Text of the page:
• Improvements may also be required to escape routes. This may require the provision of additional fire exit doors. As a minimum, steps will need to be taken to ensure that all exit routes are kept clear of obstructions and that fire exit doors can be opened easily from the inside without the use of keys, cards or digital locks. Additional fire exit signs and emergency lighting may also be required.
  • Is additional fire fighting equipment required? As a general guide, one water fire extinguisher with a rating of 13A is required for each 200m2 of floor area. In addition, other extinguishers such as carbon dioxide for electrical hazards will be required.
  • The final part of the assessment will be to form an emergency plan. It will need to include the actions to be taken by staff in the event of a fire, evacuation procedures and the arrangements for calling the fire brigade. The necessary training will need to be undertaken to ensure that all staff know what to do.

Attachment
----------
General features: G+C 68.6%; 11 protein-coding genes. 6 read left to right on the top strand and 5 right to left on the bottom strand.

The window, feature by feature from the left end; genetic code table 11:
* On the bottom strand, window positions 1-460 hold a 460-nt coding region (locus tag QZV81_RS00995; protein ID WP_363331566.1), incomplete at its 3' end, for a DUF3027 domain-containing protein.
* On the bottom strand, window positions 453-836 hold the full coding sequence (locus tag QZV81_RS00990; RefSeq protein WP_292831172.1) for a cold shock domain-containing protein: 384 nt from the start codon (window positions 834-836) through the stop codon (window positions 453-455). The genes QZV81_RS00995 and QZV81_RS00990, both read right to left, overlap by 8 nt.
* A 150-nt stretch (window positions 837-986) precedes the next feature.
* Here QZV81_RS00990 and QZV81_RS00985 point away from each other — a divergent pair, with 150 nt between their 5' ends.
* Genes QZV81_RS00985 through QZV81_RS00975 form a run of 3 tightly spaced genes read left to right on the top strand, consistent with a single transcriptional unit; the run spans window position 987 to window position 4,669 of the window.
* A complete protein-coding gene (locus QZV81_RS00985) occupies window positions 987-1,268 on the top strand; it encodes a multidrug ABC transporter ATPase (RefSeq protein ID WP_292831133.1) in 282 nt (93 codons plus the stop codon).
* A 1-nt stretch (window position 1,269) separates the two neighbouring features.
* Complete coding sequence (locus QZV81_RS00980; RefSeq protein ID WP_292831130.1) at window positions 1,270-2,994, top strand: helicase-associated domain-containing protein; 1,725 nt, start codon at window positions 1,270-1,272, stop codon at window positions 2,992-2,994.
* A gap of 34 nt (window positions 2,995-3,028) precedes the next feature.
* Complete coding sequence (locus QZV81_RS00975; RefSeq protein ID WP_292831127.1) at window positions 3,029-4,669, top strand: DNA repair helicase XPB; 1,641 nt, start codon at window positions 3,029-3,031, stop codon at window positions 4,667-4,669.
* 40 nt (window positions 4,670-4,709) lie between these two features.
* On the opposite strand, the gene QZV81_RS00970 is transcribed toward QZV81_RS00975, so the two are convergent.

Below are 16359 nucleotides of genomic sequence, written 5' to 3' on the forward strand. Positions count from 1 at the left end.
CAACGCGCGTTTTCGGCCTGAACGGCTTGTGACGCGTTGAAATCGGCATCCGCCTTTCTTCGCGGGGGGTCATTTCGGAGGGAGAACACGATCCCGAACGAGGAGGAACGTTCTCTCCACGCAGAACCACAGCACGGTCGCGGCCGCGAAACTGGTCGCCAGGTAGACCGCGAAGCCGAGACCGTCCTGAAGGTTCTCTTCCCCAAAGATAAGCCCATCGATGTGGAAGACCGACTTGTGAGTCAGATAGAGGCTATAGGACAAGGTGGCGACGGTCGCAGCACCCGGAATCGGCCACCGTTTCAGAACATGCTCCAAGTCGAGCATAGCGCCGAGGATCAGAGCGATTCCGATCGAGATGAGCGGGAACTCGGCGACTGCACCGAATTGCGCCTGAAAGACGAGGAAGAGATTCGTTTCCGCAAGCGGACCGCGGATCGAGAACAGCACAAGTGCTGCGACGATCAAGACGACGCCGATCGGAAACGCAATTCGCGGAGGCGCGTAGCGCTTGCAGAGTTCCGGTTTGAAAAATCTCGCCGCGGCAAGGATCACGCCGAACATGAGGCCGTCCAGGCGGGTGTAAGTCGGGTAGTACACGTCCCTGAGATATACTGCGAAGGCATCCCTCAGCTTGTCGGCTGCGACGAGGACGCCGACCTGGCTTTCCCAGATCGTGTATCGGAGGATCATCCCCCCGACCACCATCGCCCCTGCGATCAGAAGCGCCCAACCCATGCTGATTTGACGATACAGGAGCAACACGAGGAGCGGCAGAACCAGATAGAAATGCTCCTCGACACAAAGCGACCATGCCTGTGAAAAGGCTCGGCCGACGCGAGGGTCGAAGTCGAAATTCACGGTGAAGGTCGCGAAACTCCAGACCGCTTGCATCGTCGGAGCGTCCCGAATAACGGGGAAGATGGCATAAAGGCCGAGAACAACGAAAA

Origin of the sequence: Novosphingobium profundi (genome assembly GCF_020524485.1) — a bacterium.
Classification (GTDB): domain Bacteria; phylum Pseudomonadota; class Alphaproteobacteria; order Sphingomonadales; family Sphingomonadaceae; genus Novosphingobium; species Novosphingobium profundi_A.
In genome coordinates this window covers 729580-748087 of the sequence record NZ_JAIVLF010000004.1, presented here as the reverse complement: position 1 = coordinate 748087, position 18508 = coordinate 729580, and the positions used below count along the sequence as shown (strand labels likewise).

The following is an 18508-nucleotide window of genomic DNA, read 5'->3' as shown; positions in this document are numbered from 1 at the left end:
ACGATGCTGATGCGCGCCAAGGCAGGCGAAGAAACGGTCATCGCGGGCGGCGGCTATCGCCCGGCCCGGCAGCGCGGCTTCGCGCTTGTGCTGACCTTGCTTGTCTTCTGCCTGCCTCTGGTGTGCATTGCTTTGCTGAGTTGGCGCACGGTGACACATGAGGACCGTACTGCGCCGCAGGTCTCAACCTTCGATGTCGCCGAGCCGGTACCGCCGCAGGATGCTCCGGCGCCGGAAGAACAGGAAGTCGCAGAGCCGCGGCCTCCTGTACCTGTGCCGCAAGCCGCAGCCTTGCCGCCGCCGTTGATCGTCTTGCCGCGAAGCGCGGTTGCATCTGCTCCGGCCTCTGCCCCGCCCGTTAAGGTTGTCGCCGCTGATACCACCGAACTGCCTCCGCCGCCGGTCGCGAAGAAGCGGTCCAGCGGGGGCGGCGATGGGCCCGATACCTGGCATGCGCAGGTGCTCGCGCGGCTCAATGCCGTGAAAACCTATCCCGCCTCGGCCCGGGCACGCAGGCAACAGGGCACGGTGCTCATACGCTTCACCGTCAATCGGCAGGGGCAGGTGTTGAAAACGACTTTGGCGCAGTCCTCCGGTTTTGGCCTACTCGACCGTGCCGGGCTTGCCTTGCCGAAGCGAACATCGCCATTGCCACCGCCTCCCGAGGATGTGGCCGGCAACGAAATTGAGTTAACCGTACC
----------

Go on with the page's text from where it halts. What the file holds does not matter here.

A periodic review of the fire risk assessment is necessary to ensure that the procedures are amended to take account of new processes, change in the number and location of employees and alterations to the buildings.

The regulations are enforced by the Fire Authority who may inspect the premises to check that the regulations are being carried out.

Following an inspection of the premises, the Fire Authority may issue an enforcement notice requiring safety work to be carried out. If they consider that there is a serious risk to people from fire, a prohibition notice could be issued restricting the use of the premises until remedial action is taken.